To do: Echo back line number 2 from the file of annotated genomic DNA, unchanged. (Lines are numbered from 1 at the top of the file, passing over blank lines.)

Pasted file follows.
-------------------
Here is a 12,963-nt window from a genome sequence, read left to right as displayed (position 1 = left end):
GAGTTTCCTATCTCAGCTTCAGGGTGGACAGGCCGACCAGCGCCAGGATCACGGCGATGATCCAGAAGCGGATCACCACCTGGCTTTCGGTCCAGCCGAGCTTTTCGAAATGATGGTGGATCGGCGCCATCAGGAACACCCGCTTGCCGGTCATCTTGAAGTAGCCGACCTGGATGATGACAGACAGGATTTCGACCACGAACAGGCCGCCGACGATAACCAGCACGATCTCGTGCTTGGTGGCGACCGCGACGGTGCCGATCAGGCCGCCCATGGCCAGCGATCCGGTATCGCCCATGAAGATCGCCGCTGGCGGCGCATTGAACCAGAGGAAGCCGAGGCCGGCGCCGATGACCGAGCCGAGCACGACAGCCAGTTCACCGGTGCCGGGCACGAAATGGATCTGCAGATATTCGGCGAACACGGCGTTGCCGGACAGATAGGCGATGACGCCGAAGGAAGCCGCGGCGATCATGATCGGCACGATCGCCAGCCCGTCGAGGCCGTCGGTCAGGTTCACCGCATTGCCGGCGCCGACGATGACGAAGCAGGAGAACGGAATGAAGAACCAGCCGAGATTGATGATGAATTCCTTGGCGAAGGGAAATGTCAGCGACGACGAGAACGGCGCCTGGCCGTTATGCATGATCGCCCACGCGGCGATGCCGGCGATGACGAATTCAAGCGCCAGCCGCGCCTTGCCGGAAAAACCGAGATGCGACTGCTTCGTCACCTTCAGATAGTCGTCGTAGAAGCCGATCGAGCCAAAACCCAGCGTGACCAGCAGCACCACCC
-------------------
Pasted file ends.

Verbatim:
GAGTTTCCTATCTCAGCTTCAGGGTGGACAGGCCGACCAGCGCCAGGATCACGGCGATGATCCAGAAGCGGATCACCACCTGGCTTTCGGTCCAGCCGAGCTTTTCGAAATGATGGTGGATCGGCGCCATCAGGAACACCCGCTTGCCGGTCATCTTGAAGTAGCCGACCTGGATGATGACAGACAGGATTTCGACCACGAACAGGCCGCCGACGATAACCAGCACGATCTCGTGCTTGGTGGCGACCGCGACGGTGCCGATCAGGCCGCCCATGGCCAGCGATCCGGTATCGCCCATGAAGATCGCCGCTGGCGGCGCATTGAACCAGAGGAAGCCGAGGCCGGCGCCGATGACCGAGCCGAGCACGACAGCCAGTTCACCGGTGCCGGGCACGAAATGGATCTGCAGATATTCGGCGAACACGGCGTTGCCGGACAGATAGGCGATGACGCCGAAGGAAGCCGCGGCGATCATGATCGGCACGATCGCCAGCCCGTCGAGGCCGTCGGTCAGGTTCACCGCATTGCCGGCGCCGACGATGACGAAGCAGGAGAACGGAATGAAGAACCAGCCGAGATTGATGATGAATTCCTTGGCGAAGGGAAATGTCAGCGACGACGAGAACGGCGCCTGGCCGTTATGCATGATCGCCCACGCGGCGATGCCGGCGATGACGAATTCAAGCGCCAGCCGCGCCTTGCCGGAAAAACCGAGATGCGACTGCTTCGTCACCTTCAGATAGTCGTCGTAGAAGCCGATCGAGCCAAAACCCAGCGTGACCAGCAGCACCACCC